Electric Tuning of Magnetism in Some Exotic States of Matter Can Lead to Bizarre Optical Effects

New Delhi: Scientists have found that electric tuning of magnetism in certain exotic states of matter can lead to striking optical effects that are useful in some optical devices. They discovered that on application of an electric field, electrons from the top and bottom layers of a special kind of magnetic insulator called antiferromagnetic axion insulator spontaneously deflect in opposite directions. This property called the Hall layer effect allows magnetism of such materials to be effectively controlled by an external electric field leading to electric tuning of magnetism with important applications in next-generation magnetic and optical devices.

Anti-ferromagnetic axion insulators are an exotic state of matter that was proposed decades ago but remain experimentally elusive till date. Manganese bismuth telluride (MnBi2Te4) series of compounds has emerged as a promising class of antiferromagnetic axion insulators, and scientists are exploring its unique properties for using these in more innovative ways.

A team from IIT Kanpur has stumbled on the ‘layer Hall Effect’ property in a few nanometer thick devices made of Manganese bismuth tellurideMnBi2Te4 layers. Hall Effectrefers to the generation of a transverse voltage in the response of an electric field. It occurs in materials in the presence of a magnetic field. More recently, it has been shown to arise even in the absence of a magnetic field, originating from the ‘geometry’ of the electron motion in a crystalline solid in a paper published in the journal Nature. The IIT Kanpur team led by Prof. Amit Agarwal experimentally observed a new kind of Hall effect called layer Hall Effect in which the top and the bottom layer of the device generate transverse current in the opposite directions, which is made possible by a geometric property of the electron in crystals.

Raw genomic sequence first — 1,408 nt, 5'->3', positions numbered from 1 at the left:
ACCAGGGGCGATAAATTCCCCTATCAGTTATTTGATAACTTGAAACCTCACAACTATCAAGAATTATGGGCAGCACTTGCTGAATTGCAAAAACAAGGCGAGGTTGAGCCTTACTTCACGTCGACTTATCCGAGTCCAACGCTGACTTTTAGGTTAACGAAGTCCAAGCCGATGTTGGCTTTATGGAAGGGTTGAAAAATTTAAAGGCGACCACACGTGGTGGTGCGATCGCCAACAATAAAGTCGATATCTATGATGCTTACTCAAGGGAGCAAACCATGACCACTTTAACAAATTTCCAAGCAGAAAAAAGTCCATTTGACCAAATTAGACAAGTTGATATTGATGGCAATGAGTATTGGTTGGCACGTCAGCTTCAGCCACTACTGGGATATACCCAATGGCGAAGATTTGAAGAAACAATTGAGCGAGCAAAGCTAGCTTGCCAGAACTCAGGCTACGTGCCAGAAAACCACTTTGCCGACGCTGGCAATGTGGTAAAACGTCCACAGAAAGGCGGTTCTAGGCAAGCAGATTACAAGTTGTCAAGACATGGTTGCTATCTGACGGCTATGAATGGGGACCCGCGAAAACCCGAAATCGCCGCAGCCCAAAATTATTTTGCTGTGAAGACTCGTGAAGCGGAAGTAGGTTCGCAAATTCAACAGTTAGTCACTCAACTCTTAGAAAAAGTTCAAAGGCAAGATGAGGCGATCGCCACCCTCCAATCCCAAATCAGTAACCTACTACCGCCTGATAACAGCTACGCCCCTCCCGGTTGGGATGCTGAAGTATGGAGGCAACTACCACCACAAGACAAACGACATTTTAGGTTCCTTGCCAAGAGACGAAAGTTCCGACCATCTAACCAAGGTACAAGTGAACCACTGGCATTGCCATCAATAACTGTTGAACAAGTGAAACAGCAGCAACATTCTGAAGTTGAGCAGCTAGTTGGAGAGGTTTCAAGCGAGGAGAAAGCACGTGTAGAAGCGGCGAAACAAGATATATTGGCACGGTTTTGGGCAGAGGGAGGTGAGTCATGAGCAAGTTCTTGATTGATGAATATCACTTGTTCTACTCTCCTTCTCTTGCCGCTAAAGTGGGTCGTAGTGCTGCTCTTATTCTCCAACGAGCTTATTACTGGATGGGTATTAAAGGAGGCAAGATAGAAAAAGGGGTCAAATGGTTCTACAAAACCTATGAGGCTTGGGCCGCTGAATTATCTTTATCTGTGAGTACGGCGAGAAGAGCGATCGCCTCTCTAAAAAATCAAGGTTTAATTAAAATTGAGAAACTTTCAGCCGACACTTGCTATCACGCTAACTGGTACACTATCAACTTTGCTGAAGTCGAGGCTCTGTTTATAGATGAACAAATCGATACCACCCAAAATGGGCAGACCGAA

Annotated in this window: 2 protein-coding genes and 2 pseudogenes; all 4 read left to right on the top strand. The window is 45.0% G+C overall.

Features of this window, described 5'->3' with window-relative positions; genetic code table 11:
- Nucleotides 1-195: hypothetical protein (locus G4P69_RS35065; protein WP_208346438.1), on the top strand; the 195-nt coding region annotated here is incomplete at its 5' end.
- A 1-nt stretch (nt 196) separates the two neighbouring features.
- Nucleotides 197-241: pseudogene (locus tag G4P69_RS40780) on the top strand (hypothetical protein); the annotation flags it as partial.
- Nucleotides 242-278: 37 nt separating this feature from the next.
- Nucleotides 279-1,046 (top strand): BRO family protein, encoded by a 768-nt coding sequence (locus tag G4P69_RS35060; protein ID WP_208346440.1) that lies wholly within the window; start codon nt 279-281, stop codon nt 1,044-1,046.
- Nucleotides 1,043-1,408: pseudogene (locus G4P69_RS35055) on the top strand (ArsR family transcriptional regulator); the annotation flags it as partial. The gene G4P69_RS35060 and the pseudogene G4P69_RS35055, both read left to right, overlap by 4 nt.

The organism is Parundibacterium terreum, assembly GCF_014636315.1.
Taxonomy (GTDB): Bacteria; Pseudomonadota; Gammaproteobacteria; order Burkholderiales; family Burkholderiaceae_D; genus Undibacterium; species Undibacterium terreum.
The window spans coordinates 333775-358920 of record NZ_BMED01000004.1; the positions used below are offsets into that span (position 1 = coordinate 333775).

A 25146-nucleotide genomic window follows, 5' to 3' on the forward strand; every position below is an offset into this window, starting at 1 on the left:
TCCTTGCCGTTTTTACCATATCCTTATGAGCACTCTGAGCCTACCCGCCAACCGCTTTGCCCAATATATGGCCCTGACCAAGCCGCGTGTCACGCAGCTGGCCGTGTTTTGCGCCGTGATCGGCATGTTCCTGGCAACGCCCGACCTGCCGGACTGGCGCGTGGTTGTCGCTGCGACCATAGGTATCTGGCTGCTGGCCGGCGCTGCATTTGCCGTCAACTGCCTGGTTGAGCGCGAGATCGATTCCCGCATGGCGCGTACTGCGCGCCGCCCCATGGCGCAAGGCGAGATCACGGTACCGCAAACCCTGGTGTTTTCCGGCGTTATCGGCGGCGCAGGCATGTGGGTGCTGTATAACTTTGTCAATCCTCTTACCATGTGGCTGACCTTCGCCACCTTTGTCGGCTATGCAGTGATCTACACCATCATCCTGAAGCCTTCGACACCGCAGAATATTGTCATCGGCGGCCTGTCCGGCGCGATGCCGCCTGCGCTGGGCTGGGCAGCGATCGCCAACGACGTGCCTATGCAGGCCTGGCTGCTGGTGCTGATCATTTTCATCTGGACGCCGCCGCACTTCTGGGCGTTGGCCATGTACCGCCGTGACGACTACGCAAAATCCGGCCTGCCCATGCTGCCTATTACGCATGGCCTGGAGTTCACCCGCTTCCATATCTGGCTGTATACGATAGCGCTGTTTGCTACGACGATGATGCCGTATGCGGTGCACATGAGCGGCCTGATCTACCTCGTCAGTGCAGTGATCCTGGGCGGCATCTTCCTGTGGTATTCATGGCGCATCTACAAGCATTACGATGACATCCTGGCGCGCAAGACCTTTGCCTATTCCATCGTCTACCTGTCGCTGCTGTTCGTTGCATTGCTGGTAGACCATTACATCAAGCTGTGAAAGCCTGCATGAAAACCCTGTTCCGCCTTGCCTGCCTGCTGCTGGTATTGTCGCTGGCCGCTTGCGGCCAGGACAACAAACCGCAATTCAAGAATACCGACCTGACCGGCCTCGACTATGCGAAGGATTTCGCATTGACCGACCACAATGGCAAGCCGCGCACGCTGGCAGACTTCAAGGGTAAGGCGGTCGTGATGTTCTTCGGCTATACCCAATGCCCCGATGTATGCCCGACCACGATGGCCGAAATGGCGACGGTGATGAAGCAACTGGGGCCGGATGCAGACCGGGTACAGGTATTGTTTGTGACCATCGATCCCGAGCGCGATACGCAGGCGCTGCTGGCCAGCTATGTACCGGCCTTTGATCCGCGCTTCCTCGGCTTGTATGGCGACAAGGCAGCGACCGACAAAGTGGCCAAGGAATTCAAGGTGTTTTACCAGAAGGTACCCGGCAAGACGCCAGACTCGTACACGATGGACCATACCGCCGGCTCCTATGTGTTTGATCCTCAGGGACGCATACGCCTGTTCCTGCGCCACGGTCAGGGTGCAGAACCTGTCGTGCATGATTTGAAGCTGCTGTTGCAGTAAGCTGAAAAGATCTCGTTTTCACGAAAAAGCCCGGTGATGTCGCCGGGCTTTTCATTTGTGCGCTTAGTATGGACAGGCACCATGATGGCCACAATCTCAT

Additionally, the IIT Kanpur team observed that the magnetic state of MnBi2Te4 can be effectively switched by a coupled magnetic and electric field known as the axion field. This study, supported by the Science Engineering and Research Board (SERB) and the Department of Science and Technology (DST), opens up the field for exploration of more exotic transport and optical effects in MnBi2Te4 using the axionic electromagnetic coupling.

Publication link:https://doi.org/10.1038/s41586-021-03679-w

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